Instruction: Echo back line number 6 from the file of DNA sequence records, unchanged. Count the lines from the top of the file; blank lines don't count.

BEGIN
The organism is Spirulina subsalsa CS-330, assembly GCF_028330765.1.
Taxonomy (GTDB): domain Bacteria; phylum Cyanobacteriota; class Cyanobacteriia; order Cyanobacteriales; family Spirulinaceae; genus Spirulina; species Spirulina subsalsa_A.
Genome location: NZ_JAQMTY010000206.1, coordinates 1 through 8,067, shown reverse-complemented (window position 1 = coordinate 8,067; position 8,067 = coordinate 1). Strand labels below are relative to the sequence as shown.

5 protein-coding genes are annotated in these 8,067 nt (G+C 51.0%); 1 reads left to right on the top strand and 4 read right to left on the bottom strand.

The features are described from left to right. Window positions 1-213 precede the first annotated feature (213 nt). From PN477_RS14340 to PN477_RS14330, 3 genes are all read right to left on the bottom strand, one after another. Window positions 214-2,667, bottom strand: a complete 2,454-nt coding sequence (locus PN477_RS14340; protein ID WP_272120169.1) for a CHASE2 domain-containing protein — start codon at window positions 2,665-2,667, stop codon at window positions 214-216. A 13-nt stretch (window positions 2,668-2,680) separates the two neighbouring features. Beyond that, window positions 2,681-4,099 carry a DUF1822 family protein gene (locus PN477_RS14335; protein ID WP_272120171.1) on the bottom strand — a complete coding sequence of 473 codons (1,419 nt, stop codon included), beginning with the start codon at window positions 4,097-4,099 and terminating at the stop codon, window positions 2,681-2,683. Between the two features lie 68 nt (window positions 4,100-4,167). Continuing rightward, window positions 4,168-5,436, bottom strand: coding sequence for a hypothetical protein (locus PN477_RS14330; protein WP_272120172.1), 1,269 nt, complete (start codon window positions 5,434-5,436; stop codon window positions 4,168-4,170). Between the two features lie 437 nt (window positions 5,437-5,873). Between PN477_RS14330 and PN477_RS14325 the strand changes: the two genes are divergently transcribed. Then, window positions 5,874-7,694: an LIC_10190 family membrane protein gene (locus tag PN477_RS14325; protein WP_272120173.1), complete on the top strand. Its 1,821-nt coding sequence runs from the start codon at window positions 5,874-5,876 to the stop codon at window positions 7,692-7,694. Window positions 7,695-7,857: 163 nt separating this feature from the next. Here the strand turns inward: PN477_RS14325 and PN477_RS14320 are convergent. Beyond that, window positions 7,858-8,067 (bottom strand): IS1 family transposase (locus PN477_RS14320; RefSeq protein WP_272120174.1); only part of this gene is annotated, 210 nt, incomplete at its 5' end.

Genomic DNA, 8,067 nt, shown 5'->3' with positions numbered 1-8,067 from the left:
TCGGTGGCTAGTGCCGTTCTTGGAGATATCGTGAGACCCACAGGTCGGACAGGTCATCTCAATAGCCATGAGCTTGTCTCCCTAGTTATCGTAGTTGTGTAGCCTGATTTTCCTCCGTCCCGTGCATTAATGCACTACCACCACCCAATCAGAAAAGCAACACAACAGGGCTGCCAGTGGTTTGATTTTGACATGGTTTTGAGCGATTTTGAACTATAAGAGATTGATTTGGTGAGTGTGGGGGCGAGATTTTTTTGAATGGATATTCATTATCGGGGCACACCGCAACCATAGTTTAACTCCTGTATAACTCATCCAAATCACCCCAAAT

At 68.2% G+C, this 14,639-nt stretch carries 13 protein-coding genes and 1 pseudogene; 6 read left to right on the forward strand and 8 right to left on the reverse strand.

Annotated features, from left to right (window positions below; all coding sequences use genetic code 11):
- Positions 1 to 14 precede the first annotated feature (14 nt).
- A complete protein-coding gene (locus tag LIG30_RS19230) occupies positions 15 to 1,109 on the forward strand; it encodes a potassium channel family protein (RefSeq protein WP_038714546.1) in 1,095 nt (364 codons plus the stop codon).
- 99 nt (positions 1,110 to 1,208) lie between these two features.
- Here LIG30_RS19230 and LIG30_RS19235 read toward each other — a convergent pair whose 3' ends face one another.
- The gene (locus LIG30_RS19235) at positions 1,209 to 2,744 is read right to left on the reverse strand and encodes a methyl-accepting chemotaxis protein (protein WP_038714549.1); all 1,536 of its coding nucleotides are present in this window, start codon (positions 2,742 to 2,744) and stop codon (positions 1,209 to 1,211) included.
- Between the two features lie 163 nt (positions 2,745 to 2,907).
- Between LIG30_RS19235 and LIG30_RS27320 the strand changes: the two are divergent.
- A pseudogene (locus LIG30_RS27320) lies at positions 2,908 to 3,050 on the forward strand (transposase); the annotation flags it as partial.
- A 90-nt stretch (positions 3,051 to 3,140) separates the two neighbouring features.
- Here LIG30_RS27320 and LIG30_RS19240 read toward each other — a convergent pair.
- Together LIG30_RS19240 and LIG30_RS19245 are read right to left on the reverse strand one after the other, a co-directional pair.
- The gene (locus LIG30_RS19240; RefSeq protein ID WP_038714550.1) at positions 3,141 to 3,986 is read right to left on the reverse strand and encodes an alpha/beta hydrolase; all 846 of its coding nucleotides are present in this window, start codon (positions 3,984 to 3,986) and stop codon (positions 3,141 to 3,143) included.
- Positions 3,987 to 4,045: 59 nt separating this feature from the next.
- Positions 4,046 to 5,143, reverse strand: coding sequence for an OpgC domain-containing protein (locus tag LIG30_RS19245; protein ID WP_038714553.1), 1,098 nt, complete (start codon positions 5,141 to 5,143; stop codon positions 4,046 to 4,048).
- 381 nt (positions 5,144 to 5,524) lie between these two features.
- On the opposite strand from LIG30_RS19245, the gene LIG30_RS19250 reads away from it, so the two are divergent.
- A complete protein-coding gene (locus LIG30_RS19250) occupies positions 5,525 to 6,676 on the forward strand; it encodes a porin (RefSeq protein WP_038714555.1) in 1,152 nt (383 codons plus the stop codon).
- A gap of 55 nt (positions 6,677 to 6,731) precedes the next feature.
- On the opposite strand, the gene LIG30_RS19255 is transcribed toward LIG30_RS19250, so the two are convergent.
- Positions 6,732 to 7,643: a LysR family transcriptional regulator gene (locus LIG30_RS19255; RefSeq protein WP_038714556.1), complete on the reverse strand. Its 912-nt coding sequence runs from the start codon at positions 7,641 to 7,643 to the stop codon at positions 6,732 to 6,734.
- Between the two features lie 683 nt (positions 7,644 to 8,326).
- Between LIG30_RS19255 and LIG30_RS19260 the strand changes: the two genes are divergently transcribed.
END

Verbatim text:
Genomic DNA, 8,067 nt, shown 5'->3' with positions numbered 1-8,067 from the left: